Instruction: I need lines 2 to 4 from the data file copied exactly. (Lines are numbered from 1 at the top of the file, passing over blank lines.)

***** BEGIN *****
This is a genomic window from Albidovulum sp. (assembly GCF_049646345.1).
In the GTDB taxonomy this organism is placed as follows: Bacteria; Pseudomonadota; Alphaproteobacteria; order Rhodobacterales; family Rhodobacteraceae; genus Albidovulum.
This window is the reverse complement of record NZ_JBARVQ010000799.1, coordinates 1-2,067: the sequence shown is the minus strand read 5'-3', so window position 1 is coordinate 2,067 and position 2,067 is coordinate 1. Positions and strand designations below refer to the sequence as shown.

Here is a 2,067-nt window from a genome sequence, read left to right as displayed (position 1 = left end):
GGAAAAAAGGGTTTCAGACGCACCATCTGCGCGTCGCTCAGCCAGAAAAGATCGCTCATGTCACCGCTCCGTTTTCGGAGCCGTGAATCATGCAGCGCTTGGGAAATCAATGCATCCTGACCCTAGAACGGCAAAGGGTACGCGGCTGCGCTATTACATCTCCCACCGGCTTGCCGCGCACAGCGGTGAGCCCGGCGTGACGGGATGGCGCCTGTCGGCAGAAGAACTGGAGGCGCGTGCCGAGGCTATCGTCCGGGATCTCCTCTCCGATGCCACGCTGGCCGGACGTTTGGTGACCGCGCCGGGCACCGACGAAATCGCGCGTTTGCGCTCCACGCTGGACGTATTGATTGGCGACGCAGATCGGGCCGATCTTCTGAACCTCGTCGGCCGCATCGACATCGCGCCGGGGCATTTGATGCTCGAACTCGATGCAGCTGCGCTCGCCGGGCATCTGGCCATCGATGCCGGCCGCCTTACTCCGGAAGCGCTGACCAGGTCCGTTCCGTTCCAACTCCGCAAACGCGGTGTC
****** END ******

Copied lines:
In the GTDB taxonomy this organism is placed as follows: Bacteria; Pseudomonadota; Alphaproteobacteria; order Rhodobacterales; family Rhodobacteraceae; genus Albidovulum.
This window is the reverse complement of record NZ_JBARVQ010000799.1, coordinates 1-2,067: the sequence shown is the minus strand read 5'-3', so window position 1 is coordinate 2,067 and position 2,067 is coordinate 1. Positions and strand designations below refer to the sequence as shown.

Here is a 2,067-nt window from a genome sequence, read left to right as displayed (position 1 = left end):